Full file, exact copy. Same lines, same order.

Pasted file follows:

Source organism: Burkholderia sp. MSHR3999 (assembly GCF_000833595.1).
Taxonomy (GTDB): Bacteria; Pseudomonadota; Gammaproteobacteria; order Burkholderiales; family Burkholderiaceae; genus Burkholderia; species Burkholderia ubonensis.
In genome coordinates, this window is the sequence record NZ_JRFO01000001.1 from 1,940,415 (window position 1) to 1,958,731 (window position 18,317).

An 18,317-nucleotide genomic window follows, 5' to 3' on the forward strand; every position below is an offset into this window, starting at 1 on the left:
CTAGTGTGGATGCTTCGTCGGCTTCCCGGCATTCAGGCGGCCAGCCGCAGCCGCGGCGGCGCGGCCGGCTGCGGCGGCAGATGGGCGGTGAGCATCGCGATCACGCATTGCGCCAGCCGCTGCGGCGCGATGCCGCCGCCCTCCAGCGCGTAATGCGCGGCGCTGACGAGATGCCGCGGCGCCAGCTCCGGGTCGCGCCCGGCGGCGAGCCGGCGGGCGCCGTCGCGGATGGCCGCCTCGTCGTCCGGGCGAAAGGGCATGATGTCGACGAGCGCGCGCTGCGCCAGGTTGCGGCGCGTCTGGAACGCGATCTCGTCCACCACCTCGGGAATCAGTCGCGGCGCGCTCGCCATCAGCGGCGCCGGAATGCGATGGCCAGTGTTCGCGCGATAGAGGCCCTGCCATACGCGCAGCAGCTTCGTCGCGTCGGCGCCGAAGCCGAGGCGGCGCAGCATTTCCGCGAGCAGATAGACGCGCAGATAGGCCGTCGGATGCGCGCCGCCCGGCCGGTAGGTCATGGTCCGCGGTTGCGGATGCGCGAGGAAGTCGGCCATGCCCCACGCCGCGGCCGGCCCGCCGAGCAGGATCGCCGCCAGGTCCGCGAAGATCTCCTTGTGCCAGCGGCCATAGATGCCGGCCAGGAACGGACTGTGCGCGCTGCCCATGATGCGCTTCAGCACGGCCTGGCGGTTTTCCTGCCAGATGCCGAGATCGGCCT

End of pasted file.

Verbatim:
Source organism: Burkholderia sp. MSHR3999 (assembly GCF_000833595.1).
Taxonomy (GTDB): Bacteria; Pseudomonadota; Gammaproteobacteria; order Burkholderiales; family Burkholderiaceae; genus Burkholderia; species Burkholderia ubonensis.
In genome coordinates, this window is the sequence record NZ_JRFO01000001.1 from 1,940,415 (window position 1) to 1,958,731 (window position 18,317).

An 18,317-nucleotide genomic window follows, 5' to 3' on the forward strand; every position below is an offset into this window, starting at 1 on the left:
CTAGTGTGGATGCTTCGTCGGCTTCCCGGCATTCAGGCGGCCAGCCGCAGCCGCGGCGGCGCGGCCGGCTGCGGCGGCAGATGGGCGGTGAGCATCGCGATCACGCATTGCGCCAGCCGCTGCGGCGCGATGCCGCCGCCCTCCAGCGCGTAATGCGCGGCGCTGACGAGATGCCGCGGCGCCAGCTCCGGGTCGCGCCCGGCGGCGAGCCGGCGGGCGCCGTCGCGGATGGCCGCCTCGTCGTCCGGGCGAAAGGGCATGATGTCGACGAGCGCGCGCTGCGCCAGGTTGCGGCGCGTCTGGAACGCGATCTCGTCCACCACCTCGGGAATCAGTCGCGGCGCGCTCGCCATCAGCGGCGCCGGAATGCGATGGCCAGTGTTCGCGCGATAGAGGCCCTGCCATACGCGCAGCAGCTTCGTCGCGTCGGCGCCGAAGCCGAGGCGGCGCAGCATTTCCGCGAGCAGATAGACGCGCAGATAGGCCGTCGGATGCGCGCCGCCCGGCCGGTAGGTCATGGTCCGCGGTTGCGGATGCGCGAGGAAGTCGGCCATGCCCCACGCCGCGGCCGGCCCGCCGAGCAGGATCGCCGCCAGGTCCGCGAAGATCTCCTTGTGCCAGCGGCCATAGATGCCGGCCAGGAACGGACTGTGCGCGCTGCCCATGATGCGCTTCAGCACGGCCTGGCGGTTTTCCTGCCAGATGCCGAGATCGGCCT